As online media and streaming services continue to grow, the telecommunications industry requires further rate deregulation to remain competitive. In its position paper in the American Chamber of Commerce in Taipei’s recently released 2017 Taiwan White Paper, the Chamber’s Telecommunications & Media Committee addressed this need for further deregulation by recommending the National Communications Commission (NCC) discontinue their tiered pricing scheme for cable TV basic pay channels.
The tiered pricing system relies on a basic package of at least 11 channels, with payment for additional channels based on an a la carte pay per channel basis. The NCC contends that the pricing scheme will increase channel options for users, fuel industry growth by allowing for more operational flexibility, and “enable the cable TV market to establish a brand-new operating and pricing model in preparation for the trend of four-in-one digital streaming (i.e. data, audio, video, and mobile”.
The Telecommunications & Media Committee, however, doubts that the NCC’s expectations can be fully met, since there is no comprehensive impact assessment backing the NCC’s tiered pricing policy. The committee recommends delaying implementation of the system until the scheme is explicitly grounded in law and backed by a comprehensive industry impact report. Under the Cable and Radio Television Act, which the Legislative Yuan implemented in early 2016, there is no article sanctioning NCC involvement in tiered pricing schemes for cable TV services. “The NCC should therefore avoid direct involvement in stipulating the basic channels or types of channels to be offered by cable providers, as well as the applicable rates, review procedures, and other requirements,” the Telecommunications & Media Committee states in the 2017 Taiwan White Paper.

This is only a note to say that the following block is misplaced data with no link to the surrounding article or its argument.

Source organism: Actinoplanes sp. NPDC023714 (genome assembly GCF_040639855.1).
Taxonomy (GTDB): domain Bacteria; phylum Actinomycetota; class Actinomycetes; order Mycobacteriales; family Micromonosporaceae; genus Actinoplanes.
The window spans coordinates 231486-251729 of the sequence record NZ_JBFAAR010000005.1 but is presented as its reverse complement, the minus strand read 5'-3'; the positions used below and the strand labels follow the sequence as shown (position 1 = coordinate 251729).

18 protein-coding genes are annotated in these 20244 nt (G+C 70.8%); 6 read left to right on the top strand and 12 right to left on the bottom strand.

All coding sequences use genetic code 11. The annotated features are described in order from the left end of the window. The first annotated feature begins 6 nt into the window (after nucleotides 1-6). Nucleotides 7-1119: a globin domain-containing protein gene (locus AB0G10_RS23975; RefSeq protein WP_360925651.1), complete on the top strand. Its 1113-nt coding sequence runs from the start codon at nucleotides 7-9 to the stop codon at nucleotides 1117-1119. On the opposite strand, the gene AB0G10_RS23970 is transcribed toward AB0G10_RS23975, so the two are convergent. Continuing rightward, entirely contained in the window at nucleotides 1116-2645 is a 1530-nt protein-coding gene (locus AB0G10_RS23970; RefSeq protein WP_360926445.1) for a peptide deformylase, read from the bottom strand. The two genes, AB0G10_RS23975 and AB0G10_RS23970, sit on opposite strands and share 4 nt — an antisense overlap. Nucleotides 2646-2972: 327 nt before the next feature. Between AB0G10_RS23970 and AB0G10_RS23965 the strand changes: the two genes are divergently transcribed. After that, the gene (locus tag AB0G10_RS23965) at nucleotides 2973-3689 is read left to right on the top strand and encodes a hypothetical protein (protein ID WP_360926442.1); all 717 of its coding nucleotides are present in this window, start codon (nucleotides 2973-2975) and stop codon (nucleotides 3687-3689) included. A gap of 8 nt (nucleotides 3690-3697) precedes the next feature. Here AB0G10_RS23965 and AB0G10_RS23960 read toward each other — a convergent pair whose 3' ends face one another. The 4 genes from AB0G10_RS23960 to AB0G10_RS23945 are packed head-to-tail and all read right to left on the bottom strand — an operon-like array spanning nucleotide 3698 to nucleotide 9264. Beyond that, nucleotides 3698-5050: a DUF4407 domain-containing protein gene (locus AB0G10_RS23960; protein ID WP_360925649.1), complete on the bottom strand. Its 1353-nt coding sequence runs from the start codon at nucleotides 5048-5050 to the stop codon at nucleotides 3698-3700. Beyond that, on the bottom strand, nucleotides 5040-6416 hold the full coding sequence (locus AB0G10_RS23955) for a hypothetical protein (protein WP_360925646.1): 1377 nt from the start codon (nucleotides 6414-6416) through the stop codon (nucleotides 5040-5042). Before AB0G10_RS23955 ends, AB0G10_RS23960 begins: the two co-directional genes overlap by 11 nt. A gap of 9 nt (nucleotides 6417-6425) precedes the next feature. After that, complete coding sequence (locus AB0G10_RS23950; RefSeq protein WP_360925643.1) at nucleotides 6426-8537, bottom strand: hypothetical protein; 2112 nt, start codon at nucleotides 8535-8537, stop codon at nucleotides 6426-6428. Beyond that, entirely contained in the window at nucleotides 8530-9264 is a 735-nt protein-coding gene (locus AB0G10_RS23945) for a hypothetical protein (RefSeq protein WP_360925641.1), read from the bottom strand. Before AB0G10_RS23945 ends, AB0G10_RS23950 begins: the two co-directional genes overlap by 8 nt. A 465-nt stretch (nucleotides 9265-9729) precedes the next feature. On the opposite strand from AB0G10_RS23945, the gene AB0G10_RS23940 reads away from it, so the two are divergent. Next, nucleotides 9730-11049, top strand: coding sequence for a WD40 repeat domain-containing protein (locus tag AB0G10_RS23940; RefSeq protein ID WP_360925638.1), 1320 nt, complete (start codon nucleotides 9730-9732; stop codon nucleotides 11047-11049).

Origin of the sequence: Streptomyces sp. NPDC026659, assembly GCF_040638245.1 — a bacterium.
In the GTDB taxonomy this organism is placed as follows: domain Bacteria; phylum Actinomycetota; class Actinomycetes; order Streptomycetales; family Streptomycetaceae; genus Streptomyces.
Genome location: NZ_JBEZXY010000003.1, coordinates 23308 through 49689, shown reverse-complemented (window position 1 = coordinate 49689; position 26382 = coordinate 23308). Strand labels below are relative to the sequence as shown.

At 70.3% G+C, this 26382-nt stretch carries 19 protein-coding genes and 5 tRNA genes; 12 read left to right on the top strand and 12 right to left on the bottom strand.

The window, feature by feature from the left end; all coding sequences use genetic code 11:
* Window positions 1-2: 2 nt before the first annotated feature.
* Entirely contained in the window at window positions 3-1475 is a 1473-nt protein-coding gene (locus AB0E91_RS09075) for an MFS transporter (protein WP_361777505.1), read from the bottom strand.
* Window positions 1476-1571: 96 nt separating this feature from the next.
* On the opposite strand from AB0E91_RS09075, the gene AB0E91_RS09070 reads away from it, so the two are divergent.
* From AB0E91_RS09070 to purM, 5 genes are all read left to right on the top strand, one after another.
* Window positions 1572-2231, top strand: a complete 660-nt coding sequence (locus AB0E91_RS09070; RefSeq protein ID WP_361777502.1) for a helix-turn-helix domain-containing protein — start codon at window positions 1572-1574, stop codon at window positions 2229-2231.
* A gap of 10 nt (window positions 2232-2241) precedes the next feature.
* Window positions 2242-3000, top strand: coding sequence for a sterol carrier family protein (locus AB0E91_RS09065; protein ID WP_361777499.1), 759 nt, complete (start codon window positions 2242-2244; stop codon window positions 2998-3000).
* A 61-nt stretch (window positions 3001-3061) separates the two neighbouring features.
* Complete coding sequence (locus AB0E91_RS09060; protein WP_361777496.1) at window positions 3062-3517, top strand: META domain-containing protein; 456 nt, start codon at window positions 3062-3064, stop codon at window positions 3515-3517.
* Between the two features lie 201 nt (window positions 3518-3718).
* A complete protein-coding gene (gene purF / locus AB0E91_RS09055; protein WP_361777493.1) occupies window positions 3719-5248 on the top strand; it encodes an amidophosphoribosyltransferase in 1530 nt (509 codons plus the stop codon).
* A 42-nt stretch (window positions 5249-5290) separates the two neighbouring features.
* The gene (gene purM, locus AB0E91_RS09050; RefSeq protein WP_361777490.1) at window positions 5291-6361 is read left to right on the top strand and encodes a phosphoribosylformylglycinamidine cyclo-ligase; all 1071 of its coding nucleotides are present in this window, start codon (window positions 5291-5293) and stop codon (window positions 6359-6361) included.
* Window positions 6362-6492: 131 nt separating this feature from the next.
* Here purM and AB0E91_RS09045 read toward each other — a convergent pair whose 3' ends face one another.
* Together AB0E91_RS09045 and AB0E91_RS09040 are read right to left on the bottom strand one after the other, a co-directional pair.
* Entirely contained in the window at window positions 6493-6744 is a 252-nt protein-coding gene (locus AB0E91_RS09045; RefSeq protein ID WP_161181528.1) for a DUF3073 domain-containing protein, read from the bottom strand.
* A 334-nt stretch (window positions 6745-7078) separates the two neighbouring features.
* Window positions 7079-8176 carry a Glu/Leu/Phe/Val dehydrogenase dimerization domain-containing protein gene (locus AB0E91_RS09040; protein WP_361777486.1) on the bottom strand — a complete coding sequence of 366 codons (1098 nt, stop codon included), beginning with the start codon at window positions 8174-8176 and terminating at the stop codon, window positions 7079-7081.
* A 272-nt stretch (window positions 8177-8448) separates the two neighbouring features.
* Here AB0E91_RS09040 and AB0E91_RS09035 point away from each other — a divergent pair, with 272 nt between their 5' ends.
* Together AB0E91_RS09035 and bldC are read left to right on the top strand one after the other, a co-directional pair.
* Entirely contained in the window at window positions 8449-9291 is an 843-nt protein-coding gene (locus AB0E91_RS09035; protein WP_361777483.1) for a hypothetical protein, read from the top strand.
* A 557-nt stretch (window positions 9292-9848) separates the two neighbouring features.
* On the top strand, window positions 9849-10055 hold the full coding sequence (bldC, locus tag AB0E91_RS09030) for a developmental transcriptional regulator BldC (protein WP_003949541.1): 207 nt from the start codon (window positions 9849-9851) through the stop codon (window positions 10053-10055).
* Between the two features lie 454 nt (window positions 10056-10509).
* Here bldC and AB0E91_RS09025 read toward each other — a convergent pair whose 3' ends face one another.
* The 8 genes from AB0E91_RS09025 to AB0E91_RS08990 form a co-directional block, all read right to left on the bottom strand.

The committee also recommends the government avoid involvement in price determination. Market forces, not government regulations, should determine pricing rates and platform operators should determine fee collection rules. Today’s developing audio-visual technologies operate on various platforms, including the internet, Internet Protocol television (IPTV), apps, and Over-the-Top (OTT) services. The various platforms offer a range of viewing options, programming, and flexible fee collection models. Despite competition between the operators of these platforms and cable providers, the authorities have attempted to regulate pricing rather than set up rules on the management and control of various platform services. “A sound market where channel operators co-exist relies on fair competition, but the authority’s involvement in rate setting for cable TV services may cause the competition to be unfair” the committee contends in its position paper. The committee supports the right of cable TV providers as well as the providers of IPTV, OTT, and other new services to set pricing.
The paper cites cable TV rate regulation as another regulation that is in need of serious revision or removal. The current rate regulations for cable TV in Taiwan were introduced in 1990, when multiple video visual services – IPTV, OTT, etc. – had not yet challenged cable TV dominance in the video visual service market. Rate regulation was intended to protect consumer rights. However, competition between the various video visual services eliminates the need for rate regulation as the consumer can choose between a wide range of service providers. Additionally, the 1990 rate cap for cable TV service of NT$600 per month per household has remained the same since its initial installment despite a substantial rise in the consumer price index since 1990. The committee recommends either removing the rate cap or increasing the level to reflect the increase in the consumer price index.
To read the full Telecommunications & Media position paper, click here.